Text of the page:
The NFL is committed to setting a "realistic" franchise fee that will accurately reflect expected revenues but not unduly burden the expansion teams it expects to name this fall, a league official said.
Team owners on committees devoted to expansion and finance met jointly for four hours yesterday in New York to discuss the entry fee that will be charged the new team owners. No fee was set, but estimates have ranged from $125 million to $200 million.
"We're trying to put two successful franchises in place," Roger Goodell, vice president of operations for the NFL, said after the meeting.
He said the committee considered a number of variables, including a higher fee spread out over several years and a lower figure payable over a short period. The committees also considered likely revenue to the prospective teams from television, property sales and other sources.
A fee will be set by the full body of team owners meeting in Atlanta on May 25 and May 26. The franchises are scheduled to be named in the fall. Finalists are Baltimore, St. Louis, Charlotte, N.C., Memphis, Tenn., and Jacksonville, Fla.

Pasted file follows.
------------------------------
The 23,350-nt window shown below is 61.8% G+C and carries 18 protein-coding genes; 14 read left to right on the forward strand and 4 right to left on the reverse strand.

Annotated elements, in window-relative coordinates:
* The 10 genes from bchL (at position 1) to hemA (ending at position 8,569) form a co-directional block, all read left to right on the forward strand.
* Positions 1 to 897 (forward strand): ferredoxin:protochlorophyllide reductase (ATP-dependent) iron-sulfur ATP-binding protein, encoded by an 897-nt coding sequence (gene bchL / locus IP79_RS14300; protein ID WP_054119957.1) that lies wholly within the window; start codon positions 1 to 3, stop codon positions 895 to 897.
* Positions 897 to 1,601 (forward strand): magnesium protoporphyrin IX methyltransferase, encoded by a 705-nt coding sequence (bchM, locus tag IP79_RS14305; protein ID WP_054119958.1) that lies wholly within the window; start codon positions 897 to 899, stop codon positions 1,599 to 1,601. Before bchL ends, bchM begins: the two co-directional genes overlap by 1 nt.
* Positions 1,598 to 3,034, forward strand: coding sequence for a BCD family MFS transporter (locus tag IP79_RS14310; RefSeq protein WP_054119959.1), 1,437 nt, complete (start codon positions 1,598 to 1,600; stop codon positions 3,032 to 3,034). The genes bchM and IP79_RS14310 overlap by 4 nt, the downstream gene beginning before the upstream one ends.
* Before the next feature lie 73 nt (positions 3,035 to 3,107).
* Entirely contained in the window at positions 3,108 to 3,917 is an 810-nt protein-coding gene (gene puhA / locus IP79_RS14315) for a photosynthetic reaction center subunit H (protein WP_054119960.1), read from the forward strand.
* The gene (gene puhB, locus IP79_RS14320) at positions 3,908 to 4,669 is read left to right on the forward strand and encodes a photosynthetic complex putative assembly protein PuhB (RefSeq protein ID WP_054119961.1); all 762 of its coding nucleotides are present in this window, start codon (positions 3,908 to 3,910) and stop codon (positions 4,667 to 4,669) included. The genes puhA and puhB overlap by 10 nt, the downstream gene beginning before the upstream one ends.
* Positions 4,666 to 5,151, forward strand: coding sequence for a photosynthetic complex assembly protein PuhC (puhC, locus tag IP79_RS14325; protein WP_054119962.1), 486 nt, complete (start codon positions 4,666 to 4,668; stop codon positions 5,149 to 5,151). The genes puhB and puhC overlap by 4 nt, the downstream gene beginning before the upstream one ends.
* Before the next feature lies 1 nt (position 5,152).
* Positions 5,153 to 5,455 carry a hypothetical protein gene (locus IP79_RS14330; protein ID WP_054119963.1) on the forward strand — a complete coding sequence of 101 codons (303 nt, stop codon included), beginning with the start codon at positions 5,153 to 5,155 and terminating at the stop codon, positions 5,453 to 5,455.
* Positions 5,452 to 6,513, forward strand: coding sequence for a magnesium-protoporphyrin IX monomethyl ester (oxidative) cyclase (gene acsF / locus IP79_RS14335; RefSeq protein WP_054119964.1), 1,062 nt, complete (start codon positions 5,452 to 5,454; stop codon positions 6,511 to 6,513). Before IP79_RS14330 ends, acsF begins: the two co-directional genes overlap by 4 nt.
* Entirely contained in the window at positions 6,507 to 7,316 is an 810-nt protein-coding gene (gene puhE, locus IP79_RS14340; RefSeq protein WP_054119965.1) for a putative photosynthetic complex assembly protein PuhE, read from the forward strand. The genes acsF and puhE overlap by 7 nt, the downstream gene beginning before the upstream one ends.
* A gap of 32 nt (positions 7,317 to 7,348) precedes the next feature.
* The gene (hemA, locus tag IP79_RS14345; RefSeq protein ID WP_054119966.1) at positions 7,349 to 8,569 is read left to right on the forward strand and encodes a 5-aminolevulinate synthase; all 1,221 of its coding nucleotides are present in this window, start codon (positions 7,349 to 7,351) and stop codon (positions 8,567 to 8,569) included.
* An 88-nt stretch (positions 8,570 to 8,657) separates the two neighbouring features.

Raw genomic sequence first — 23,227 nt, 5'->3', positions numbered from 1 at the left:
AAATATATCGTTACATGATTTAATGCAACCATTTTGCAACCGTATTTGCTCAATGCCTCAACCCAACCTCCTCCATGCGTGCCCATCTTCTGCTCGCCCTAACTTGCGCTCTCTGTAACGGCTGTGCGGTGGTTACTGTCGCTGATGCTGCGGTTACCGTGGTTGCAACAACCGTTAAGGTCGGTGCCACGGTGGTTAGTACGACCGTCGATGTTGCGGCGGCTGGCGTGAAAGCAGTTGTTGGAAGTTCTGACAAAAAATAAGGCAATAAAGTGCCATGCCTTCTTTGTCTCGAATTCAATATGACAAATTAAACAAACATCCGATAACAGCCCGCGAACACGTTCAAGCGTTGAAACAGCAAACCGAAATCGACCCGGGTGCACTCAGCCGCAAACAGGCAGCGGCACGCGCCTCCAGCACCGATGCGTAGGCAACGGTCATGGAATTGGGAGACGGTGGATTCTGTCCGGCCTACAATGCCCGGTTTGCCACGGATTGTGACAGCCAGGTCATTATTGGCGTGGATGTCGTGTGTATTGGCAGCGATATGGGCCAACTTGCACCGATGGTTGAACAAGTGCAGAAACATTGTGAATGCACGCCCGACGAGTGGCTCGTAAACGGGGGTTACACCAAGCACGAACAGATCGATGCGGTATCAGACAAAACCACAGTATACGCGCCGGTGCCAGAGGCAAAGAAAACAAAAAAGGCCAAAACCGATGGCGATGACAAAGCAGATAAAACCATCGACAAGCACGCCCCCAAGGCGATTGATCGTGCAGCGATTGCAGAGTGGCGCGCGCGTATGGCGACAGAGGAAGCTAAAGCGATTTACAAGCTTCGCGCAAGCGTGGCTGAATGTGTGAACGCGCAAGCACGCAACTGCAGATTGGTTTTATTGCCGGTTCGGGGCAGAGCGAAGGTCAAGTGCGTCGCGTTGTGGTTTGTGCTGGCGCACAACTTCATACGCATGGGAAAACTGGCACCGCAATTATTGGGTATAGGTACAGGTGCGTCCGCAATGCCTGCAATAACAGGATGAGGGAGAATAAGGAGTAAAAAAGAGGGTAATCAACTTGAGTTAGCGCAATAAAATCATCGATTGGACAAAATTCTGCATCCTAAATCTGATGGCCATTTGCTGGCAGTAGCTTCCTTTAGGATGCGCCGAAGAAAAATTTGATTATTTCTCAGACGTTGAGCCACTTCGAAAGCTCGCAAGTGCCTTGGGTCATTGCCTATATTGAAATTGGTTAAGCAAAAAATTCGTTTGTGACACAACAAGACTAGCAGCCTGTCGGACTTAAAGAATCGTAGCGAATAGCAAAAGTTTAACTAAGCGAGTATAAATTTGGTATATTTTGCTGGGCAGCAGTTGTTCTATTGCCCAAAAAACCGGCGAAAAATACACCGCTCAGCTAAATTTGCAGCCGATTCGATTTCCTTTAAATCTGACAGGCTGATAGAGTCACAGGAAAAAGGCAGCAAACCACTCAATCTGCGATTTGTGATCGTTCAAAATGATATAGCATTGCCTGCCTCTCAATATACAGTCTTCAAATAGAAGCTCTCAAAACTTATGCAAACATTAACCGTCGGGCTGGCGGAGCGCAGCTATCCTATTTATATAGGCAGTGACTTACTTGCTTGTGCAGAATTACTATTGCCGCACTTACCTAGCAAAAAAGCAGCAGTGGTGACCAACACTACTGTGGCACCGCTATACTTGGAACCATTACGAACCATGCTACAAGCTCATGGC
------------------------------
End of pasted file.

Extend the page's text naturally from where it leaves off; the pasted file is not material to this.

Meanwhile, the NFL also has told Charlotte that it is free to set its own rules for the sale of "seats rights" as part of a premium seat campaign the five cities will conduct from July 1 through Sept. 3. The campaign is designed to test the ability of the markets to sell lucrative premium suites.
For sky boxes and club seats, the league has told the cities to collect half the first year's rent now and half six months after the city is awarded a franchise. The money will be refunded with interest in the cities not winning teams.
In Charlotte, a separate but parallel campaign will be held to sell rights for season tickets. The city does not have public funding for a stadium as Baltimore does and is proposing to finance the construction with rights fees of $500 and up for season tickets.
The league has given Charlotte permission to set its own parameters and minimum deposit rules for the licensing fees campaign, but warned officials that the results will not be meaningful if the terms are too liberal.